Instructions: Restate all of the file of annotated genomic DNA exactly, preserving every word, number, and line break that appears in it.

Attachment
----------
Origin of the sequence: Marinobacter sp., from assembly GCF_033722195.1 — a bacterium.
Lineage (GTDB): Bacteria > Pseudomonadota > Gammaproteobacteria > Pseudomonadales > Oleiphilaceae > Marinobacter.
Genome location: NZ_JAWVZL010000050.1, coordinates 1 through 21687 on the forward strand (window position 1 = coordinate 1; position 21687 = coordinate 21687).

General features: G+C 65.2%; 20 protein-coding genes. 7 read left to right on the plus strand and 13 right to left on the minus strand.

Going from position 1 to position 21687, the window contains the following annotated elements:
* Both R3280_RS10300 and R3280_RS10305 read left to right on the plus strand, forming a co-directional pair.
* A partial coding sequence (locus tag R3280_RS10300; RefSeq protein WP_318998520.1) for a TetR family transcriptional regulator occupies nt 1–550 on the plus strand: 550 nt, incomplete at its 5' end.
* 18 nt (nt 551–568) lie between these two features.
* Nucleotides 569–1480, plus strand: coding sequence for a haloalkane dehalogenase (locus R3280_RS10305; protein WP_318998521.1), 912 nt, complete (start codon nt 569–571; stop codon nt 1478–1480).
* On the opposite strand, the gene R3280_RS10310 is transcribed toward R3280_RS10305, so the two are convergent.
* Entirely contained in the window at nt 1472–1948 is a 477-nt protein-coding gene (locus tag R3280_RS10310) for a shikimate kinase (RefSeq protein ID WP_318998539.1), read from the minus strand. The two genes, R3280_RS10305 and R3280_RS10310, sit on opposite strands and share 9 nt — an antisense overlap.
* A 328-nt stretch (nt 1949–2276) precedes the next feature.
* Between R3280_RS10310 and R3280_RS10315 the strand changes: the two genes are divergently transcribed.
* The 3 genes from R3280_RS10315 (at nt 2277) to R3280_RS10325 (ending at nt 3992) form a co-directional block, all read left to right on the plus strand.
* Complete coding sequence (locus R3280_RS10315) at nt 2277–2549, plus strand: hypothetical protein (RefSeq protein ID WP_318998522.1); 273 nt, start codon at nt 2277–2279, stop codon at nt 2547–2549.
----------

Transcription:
Origin of the sequence: Marinobacter sp., from assembly GCF_033722195.1 — a bacterium.
Lineage (GTDB): Bacteria > Pseudomonadota > Gammaproteobacteria > Pseudomonadales > Oleiphilaceae > Marinobacter.
Genome location: NZ_JAWVZL010000050.1, coordinates 1 through 21687 on the forward strand (window position 1 = coordinate 1; position 21687 = coordinate 21687).

General features: G+C 65.2%; 20 protein-coding genes. 7 read left to right on the plus strand and 13 right to left on the minus strand.

Going from position 1 to position 21687, the window contains the following annotated elements:
* Both R3280_RS10300 and R3280_RS10305 read left to right on the plus strand, forming a co-directional pair.
* A partial coding sequence (locus tag R3280_RS10300; RefSeq protein WP_318998520.1) for a TetR family transcriptional regulator occupies nt 1–550 on the plus strand: 550 nt, incomplete at its 5' end.
* 18 nt (nt 551–568) lie between these two features.
* Nucleotides 569–1480, plus strand: coding sequence for a haloalkane dehalogenase (locus R3280_RS10305; protein WP_318998521.1), 912 nt, complete (start codon nt 569–571; stop codon nt 1478–1480).
* On the opposite strand, the gene R3280_RS10310 is transcribed toward R3280_RS10305, so the two are convergent.
* Entirely contained in the window at nt 1472–1948 is a 477-nt protein-coding gene (locus tag R3280_RS10310) for a shikimate kinase (RefSeq protein ID WP_318998539.1), read from the minus strand. The two genes, R3280_RS10305 and R3280_RS10310, sit on opposite strands and share 9 nt — an antisense overlap.
* A 328-nt stretch (nt 1949–2276) precedes the next feature.
* Between R3280_RS10310 and R3280_RS10315 the strand changes: the two genes are divergently transcribed.
* The 3 genes from R3280_RS10315 (at nt 2277) to R3280_RS10325 (ending at nt 3992) form a co-directional block, all read left to right on the plus strand.
* Complete coding sequence (locus R3280_RS10315) at nt 2277–2549, plus strand: hypothetical protein (RefSeq protein ID WP_318998522.1); 273 nt, start codon at nt 2277–2279, stop codon at nt 2547–2549.